fbsd.questions at rachie.is-a-geek.net
Tue Nov 11 06:37:10 PST 2008
On Tuesday 11 November 2008 14:50:56 John Almberg wrote:
> My server got an audit for PCI compliance and was red-flagged for
> allowing SSL2 connections, which they have some problem with. They
> want the server to use SSL3 or TLS:
> "Synopsis : The remote service encrypts traffic using a protocol with
> known weaknesses. Description : The remote service accepts
> connections encrypted using SSL 2.0, which reportedly suffers from
> several cryptographic flaws and has been deprecated for several
> years. An attacker may be able to exploit these issues to conduct man-
> in-the-middle attacks or decrypt communications between the affected
> service and clients. See also : http://www.schneier.com/paper-ssl.pdf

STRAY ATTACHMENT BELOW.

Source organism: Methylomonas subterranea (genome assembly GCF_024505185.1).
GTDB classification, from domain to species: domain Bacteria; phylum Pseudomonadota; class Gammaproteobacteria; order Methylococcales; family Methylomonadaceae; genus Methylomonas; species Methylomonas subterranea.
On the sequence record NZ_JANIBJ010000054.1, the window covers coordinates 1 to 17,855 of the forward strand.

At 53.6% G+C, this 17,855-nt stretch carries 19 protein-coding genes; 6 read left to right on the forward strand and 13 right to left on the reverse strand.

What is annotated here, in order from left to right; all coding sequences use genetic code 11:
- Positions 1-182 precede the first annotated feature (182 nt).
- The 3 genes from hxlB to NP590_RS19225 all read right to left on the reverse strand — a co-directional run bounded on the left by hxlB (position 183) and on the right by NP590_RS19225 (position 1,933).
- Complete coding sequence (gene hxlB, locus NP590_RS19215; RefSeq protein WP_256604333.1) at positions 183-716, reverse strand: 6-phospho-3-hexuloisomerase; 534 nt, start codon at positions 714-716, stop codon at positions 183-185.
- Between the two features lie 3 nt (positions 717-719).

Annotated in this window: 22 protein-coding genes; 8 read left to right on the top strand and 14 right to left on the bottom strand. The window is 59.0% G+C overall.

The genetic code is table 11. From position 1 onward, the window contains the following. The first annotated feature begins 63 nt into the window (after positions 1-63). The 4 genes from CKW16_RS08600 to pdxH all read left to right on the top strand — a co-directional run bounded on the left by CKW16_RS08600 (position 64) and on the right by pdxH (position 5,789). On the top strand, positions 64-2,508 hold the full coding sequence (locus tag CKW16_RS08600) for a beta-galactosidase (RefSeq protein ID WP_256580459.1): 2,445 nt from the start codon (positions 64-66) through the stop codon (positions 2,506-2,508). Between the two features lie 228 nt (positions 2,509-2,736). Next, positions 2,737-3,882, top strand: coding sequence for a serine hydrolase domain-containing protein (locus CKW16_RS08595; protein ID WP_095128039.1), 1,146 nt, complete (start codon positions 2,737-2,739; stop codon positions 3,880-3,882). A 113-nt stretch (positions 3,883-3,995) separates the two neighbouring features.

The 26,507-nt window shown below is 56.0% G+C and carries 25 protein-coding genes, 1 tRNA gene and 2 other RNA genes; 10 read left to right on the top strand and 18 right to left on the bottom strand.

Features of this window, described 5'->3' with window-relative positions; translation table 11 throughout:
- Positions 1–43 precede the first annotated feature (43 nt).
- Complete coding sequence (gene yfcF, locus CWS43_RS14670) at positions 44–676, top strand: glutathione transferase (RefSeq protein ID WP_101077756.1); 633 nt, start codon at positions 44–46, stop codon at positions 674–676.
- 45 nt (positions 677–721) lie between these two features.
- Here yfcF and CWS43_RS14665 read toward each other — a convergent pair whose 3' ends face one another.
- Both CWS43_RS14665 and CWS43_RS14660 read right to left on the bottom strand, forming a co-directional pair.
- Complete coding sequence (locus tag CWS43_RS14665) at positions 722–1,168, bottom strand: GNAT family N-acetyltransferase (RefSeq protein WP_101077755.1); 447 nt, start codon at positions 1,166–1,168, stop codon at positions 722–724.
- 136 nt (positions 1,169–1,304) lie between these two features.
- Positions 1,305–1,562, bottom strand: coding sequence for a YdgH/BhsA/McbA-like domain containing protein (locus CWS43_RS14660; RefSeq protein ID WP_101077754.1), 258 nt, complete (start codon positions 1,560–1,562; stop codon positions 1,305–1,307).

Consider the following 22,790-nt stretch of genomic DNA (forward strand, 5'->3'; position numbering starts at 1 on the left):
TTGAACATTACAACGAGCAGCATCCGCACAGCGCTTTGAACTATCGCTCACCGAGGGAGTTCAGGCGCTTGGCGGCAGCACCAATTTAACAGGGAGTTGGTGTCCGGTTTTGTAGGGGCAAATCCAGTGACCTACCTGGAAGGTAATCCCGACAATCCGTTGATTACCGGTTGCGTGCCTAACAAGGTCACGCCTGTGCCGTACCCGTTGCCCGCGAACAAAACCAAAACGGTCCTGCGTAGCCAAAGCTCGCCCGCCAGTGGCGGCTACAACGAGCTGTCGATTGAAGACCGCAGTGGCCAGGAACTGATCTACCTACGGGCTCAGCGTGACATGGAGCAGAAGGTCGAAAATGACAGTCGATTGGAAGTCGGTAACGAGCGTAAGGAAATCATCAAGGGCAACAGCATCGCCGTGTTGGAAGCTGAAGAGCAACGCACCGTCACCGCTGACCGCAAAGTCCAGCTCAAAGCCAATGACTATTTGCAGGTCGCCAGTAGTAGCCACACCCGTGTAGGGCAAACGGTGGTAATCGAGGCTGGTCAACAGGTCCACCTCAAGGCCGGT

> Solution: Consult the application's documentation to disable SSL 2.0
> and use SSL 3.0 or TLS 1.0 instead. See http://support.microsoft.com/
> kb/216482 for instructions on IIS. See http://httpd.apache.org/docs/
> 2.0/mod/mod _ssl.html for Apache. Risk Factor: Medium / CVSS Base
> Score : 2 (AV:R/AC:L/Au:NR/C:P/A:N/I:N/B:N) "
> They want me to do this for https, imaps, and pop3s protocols...
> Before I dig into this, I was wondering, is this even possible? Will
> anything break as a result?
Only corner cases. SSLv2 was quite short-lived. I can't remember client
implementations that had SSLv2 without TLS/v3, so I looked it up:
"The SSL protocol was originally developed by Netscape. Version 1.0 was never
publicly released; version 2.0 was released in 1994 but "contained a number
of security flaws which ultimately led to the design of SSL version 3.0",
which was released in 1996 (Rescorla 2001)."
So it would break ancient clients, think superspeed 56kB dial-up internet
Problem with today's modular software: they start with the modules
and never get to the software part.
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